Also, was Clifford threatened? Last Thursday evening, a loud, sustained cheer went up from the Analyst Viewing Facility.
Because it was during the 9 PM Eastern hour, we were somewhat puzzled. When we hurried into the cavernous hall, we were pleased to learn that an unnamed major cable news had very much gotten it right, even as she was getting it somewhat wrong:
MADDOW (3/15/18): We have some breaking news about the lawsuit between the adult film actress who is suing the president."Credit where due," the cheering analysts lustily said. Even as the cable star called attention to herself and to her own alleged feelings, she referred to Clifford as an "adult film actress," not as a "porn star."
This is a thing you get to say in 2018, but I still admit it feels weird to be talking about the president and the adult film actress.
We agreed with the youngsters' assessment of this description. As we left their spartan quarter, their cheering continued behind us.
Is there really anything "wrong" with calling Clifford a "porn star?" On a journalistic basis, we'd say there possibly is.
The designation is quite exciting—but that's what could be wrong with it, journalistically speaking. Referring to Clifford as a "porn star" may tend to generate a bit more heat than light.
Maddow chose to go with a different description. In our view, she got it right.
Granted, everyone else is doing it. On Sunday morning, this headline appeared atop page A6 of our Washington Post:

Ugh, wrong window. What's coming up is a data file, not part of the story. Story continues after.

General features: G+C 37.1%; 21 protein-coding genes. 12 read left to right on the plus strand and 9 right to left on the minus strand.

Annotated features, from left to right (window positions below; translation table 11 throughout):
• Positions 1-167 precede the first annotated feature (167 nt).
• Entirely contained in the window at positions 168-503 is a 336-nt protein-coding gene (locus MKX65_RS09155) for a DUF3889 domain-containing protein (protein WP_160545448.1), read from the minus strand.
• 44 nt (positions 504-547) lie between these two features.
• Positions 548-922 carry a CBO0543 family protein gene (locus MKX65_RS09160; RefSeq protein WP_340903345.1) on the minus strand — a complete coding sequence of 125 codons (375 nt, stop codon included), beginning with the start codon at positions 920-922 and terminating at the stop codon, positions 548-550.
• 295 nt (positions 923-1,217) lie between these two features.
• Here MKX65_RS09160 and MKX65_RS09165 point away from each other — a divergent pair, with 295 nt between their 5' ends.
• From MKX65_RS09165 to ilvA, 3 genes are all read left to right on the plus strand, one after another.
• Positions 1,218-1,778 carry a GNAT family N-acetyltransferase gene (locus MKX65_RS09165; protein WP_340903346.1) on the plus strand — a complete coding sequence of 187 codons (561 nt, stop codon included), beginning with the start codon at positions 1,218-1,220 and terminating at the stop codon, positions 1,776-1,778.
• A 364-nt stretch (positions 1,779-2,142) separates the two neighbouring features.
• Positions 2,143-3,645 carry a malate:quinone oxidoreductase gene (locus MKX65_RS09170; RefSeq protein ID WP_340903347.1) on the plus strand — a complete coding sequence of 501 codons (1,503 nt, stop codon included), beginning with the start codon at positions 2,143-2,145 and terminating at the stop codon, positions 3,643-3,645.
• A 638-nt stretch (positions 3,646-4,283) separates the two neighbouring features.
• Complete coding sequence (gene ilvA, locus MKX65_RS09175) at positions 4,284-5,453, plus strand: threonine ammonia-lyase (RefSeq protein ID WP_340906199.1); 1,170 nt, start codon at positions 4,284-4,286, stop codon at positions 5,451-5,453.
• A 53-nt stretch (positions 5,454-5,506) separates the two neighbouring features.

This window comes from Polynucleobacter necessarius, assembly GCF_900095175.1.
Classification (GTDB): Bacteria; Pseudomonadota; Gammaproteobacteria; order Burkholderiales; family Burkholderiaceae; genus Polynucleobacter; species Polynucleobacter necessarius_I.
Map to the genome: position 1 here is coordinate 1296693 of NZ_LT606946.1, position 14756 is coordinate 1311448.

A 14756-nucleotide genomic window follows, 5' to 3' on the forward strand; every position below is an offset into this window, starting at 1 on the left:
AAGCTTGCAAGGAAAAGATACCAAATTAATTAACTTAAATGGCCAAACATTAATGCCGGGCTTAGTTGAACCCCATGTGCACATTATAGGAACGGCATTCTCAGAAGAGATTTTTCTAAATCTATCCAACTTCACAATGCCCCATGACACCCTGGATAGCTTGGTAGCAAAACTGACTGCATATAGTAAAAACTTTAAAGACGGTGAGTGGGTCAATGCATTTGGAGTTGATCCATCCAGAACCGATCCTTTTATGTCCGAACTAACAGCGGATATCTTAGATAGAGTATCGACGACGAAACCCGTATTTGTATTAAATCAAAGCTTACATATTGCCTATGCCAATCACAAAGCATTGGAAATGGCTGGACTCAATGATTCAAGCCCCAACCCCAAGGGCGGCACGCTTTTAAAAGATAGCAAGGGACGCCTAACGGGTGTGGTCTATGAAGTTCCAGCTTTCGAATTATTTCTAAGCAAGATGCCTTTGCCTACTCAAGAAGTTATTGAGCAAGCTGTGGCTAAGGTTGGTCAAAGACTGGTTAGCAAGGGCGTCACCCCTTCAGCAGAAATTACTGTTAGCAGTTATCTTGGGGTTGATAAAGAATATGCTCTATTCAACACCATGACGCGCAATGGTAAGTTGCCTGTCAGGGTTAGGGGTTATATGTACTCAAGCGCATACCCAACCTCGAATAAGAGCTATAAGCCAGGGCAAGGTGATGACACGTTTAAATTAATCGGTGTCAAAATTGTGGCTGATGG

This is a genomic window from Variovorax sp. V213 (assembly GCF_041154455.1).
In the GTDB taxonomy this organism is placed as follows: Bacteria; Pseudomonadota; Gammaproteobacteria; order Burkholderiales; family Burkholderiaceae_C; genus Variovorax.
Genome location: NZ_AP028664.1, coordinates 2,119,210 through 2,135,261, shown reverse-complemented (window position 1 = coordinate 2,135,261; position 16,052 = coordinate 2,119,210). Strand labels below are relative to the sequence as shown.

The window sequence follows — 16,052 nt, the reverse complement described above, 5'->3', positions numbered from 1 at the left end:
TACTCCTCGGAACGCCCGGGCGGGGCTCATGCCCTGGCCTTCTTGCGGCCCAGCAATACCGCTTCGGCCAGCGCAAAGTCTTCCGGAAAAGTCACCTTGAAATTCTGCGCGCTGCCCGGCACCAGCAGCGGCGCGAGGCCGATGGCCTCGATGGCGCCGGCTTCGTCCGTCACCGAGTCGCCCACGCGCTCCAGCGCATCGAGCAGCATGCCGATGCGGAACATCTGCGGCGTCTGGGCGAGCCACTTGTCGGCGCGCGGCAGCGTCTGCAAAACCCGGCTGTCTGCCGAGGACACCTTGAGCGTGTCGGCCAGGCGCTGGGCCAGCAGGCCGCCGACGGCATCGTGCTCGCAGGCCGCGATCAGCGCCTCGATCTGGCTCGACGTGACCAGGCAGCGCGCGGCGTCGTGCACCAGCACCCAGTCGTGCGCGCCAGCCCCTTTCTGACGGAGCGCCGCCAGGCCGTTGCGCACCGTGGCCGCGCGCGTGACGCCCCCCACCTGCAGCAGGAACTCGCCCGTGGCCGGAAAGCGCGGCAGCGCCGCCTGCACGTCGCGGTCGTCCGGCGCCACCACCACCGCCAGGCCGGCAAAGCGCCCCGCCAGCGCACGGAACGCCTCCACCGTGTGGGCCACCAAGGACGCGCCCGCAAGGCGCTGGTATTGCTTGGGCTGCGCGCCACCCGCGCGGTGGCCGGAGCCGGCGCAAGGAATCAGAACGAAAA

Airing of porn star's story halted in 2011The day before, the Post had run this headline on page A6:
Lawyer: Porn star liable for millionsIn the Washington Post, as in most cable precincts, Clifford is a "porn star," full stop. Where possible, we'd go with Maddow's designation, or with some other description.
We now come to a new, extremely smokin' hot topic. We refer to the exciting claim made by Clifford's lawyer last Friday—the claim that Clifford "was physically threatened to stay silent about what she knew about Donald Trump."
Michael Avenatti made that claim last Friday morning while speaking with Chris Cuomo on CNN. Earlier that morning, he had made a similar, much fuzzier claim while being interviewed on Morning Joe, in one of the patently stage-managed interviews for which the inexcusable program is becoming famous.
(To watch that stage-managed "interview," you can just click here. Move ahead to minute 9 to see how stage-managing works.)
Even when he spoke with Cuomo, Avenatti refused to say if the threat had come from Donald J. Trump or even from someone close to Trump.
Earlier, Mika had flopped and floundered about in the wake of Avenatti's response to her stage-managed question. Avenatti wouldn't even say if someone had "pointed a gun at" his client, one of the possibilities Mika had excitingly conjured for him.
Has Stephanie Clifford been physically threatened? We have no idea! Tomorrow, though, we'll help you remember some of the greatest such claims from the past, including the exciting claim—a claim which was later proven false—which almost got Cody Shearer killed.
Exciting claims of physical threats are common in these cases. They often emerge from stage-managed interviews, like the inexcusable Hardball session which created the (flatly false) claim which almost got Shearer killed.
People like Mika and Joe play along. It's the way this destructive game is played as the American project continues to go down.
Except at the occasional rogue site, you aren't allowed to hear about such matters. What occurs in the press corps stays in the press corps—and that's especially true when the exciting claims are made on behalf of "porn stars," the favorite species of humanity known to our "cable news actors."
Tomorrow: The claim was extremely exciting—and it was totally false. After it almost got Shearer killed, it was sent to the memory hole.
(This is the way these people work. You aren't encouraged to know that.)